Foreclosures recorded in the last week; and, what’s HUD doing on this list?

(c/p CCD)

207 sheriff’s deeds were filed with the Cuyahoga County Recorder’s Office in the past week (October 29 through November 2).

Here’s who filed five or more of them:

Department of HUD (29)
Deutsche Bank (25)
US Bank (17)
Wells Fargo (14)
Federal Home Loan Mortgage Corp (9)
Bank of New York (8)
HSBC Bank (7)
Lasalle Bank (6)
National City (6)
American Home Mortgage (5)
Federal National Mortgage Assn (5)
Department of VA (5)

(Previous week.)

Since the U.S. Department of Housing and Urban Development tops the list this week, it’s probably a good time to explore what the presence of HUD on this list (and the VA, and FNMA, and FHLMC) signifies.

Counting the sheriff’s deeds filed each week tells us, not who foreclosed on properties, but who acquired them at the sheriff’s sale. If you’re concerned (as I am) about who’s ending up in control of the hundreds of houses being foreclosed each week, the names on the sheriff’s deeds are very important — and HUD is ending up owning a huge number of foreclosed Cuyahoga County homes.

But the “grantee” name on a sheriff’s deed doesn’t necessarily tell you who filed the foreclosure in the first place. In HUD’s case, it never does, because HUD isn’t a mortgage lender or a trustee or agent for lenders, and it doesn’t foreclose on homes itself. It’s a guarantor for lenders — and part of its guarantee is that it will buy the foreclosed property at sheriff’s sale, so the lender doesn’t have to.

The same is true of the VA mortgage program (a Federal insurance service like HUD’s FHA program) as well as FNMA (“Fannie Mae”) and FHLMC (“Freddie Mac”), which are Federally chartered corporations set up to buy mortgages from the banks that originate them. All of these entities leave the private-sector lenders in charge of the mortgages they originate, including the process of foreclosure, and only step in to take over the properties at the actual sheriff’s sale.

So if we want to know which institutions actually foreclosed on Cuyahoga County homes, rather than who ended up taking title, the list of “grantees” on the sheriff’s deeds isn’t enough. We have to look at the actual documents to see who filed the foreclosure actions in the first place. This is time-consuming but, as it turns out, enlightening.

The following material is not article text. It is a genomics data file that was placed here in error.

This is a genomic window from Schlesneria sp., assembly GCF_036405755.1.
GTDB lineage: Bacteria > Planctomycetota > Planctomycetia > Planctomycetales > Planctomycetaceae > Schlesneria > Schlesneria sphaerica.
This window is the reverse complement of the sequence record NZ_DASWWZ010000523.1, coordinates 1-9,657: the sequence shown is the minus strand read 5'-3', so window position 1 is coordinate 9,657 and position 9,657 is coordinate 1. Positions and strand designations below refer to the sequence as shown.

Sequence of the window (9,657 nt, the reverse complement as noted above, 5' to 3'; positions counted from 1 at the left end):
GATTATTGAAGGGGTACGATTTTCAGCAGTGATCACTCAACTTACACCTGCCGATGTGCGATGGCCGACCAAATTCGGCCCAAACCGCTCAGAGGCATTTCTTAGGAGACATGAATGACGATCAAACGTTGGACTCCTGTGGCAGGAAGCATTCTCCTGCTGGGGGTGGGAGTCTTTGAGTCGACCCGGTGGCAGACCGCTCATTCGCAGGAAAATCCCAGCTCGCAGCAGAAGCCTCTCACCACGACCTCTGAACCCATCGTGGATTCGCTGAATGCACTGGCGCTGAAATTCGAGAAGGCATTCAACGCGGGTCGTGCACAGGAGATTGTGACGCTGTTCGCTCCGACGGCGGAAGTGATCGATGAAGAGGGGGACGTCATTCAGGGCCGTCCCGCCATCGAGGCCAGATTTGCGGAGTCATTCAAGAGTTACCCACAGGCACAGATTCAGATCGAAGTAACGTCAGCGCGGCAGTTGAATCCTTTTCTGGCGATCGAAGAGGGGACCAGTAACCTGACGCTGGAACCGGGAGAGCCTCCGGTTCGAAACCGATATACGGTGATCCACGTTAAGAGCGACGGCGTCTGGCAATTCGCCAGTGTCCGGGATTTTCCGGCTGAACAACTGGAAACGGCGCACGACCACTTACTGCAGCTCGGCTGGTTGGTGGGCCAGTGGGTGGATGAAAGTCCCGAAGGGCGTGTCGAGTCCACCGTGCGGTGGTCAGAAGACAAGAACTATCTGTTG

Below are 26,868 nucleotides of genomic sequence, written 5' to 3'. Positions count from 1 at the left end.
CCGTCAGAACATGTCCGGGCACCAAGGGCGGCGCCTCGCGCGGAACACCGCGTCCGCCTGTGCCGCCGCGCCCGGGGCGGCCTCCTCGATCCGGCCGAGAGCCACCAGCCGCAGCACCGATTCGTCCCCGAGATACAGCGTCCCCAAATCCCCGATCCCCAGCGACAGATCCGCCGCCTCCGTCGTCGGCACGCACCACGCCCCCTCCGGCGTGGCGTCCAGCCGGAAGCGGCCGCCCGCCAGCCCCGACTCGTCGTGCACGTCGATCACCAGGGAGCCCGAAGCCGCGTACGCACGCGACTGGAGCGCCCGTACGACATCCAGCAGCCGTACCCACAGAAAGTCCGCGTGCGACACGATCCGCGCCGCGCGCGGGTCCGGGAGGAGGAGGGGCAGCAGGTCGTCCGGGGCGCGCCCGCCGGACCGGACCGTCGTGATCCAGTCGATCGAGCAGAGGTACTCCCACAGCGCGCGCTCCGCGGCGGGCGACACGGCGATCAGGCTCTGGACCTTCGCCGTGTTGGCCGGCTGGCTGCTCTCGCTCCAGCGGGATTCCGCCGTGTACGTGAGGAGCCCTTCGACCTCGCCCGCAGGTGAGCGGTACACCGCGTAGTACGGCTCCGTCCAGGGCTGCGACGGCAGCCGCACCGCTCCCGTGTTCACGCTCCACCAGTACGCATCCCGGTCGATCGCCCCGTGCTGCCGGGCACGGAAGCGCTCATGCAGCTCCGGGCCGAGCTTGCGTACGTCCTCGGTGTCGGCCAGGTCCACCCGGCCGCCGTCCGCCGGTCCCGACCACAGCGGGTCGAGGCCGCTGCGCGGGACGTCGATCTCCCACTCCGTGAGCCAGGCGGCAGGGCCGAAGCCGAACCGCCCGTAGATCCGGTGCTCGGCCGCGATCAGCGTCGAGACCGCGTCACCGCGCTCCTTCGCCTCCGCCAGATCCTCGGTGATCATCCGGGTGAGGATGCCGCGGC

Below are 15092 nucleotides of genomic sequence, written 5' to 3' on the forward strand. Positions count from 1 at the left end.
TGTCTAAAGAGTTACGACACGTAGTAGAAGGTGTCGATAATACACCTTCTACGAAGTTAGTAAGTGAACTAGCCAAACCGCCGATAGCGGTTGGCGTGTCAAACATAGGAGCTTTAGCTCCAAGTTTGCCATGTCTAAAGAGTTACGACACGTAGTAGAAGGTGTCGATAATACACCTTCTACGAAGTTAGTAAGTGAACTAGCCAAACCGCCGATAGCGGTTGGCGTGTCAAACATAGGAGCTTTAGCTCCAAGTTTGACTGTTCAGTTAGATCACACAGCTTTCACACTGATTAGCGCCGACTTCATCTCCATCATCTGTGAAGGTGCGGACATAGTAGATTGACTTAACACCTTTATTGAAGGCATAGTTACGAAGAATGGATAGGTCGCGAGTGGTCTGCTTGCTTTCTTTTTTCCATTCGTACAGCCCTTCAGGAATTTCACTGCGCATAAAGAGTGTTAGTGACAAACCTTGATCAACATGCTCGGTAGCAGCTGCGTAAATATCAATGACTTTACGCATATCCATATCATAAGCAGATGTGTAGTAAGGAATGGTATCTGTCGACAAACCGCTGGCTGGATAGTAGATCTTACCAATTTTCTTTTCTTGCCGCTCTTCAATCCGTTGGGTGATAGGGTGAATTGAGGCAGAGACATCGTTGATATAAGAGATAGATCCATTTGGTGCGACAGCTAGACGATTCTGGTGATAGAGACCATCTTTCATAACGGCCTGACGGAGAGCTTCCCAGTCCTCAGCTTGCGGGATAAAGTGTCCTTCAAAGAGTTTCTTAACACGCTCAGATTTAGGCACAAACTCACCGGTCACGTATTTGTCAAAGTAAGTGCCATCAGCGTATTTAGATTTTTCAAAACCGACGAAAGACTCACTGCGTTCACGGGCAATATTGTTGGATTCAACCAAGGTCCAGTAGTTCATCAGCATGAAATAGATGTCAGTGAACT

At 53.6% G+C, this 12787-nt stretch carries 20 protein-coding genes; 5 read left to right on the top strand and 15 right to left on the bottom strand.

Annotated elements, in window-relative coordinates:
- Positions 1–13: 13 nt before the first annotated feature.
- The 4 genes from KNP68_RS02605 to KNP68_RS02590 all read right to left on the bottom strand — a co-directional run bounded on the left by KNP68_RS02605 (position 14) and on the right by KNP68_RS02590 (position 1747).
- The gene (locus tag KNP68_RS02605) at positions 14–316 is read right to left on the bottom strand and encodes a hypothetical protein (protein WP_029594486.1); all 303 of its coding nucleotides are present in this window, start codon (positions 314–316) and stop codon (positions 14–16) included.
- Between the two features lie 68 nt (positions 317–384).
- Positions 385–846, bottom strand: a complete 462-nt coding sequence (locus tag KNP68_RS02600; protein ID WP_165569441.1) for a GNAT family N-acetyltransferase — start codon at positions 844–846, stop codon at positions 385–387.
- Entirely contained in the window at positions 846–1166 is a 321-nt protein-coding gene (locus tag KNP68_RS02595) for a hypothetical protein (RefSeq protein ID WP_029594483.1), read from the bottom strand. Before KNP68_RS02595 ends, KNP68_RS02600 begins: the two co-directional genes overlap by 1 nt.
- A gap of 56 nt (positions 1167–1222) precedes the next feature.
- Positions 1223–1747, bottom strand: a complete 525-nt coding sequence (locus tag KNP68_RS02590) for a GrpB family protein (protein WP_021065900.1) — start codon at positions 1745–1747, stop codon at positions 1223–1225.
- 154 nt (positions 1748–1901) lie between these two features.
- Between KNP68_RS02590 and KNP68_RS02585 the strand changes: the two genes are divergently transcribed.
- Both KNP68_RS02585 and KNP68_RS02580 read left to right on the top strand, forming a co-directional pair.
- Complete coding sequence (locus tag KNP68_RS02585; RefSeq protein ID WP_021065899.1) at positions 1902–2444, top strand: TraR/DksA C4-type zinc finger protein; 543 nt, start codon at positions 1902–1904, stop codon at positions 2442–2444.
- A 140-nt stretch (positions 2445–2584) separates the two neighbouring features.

HUD, VA, FNMA and FHLMC filed a total of 48 of this week’s 207 sheriff’s deeds. Here’s who filed the foreclosures that led to those deeds:

  • US Bank (11, including 6 that were originally Leader Mortgage)
  • Countrywide (5)
  • JP Morgan Chase, ABN AMRO, and Huntington (4 each);
  • National City Mortgage (3);
  • other out-of-town lenders, including major subprimers Wells Fargo, Citimortgage, Washington Mutual, Wachovia, GMAC, Indymac, and Homefirst (13).

Just three of this week’s 48 HUD/VA/FNMA/FHLMC foreclosures were from local, conventional lenders other than Huntington — one apiece from Third Federal, Charter One and Ohio Savings.

So US Bank’s real total of completed foreclosures for the week — counting those acquired at sheriff’s sale by its guarantors — was actually 28, putting it ahead of Deutsche Bank for first place. And Countrywide, JP Morgan Chase, Huntington, and Citibank would all be on the past week’s “five or more” list, if we were counting completed foreclosures rather than the “grantee” names on the sheriff’s deeds.

This is too time-consuming process to do every week, and besides, as I said, I’m keeping track of the names on the final sheriff’s deeds because those are the institutions that most directly control the future of our neighborhoods — by what they sell off and to whom, what they tear down, what they leave vacant or abandon. HUD is one of the biggest of those “deciders”. currently holding over 700 properties in the county and over 400 in the city of Cleveland.

But it’s also important to understand who’s responsible for HUD getting all those houses. And it’s no surprise that it’s pretty much the same crew of national mortgage bankers whose fingerprints are all over the rest of the subprime crisis.

(See an earlier discussion of this issue in the comments on this post. )

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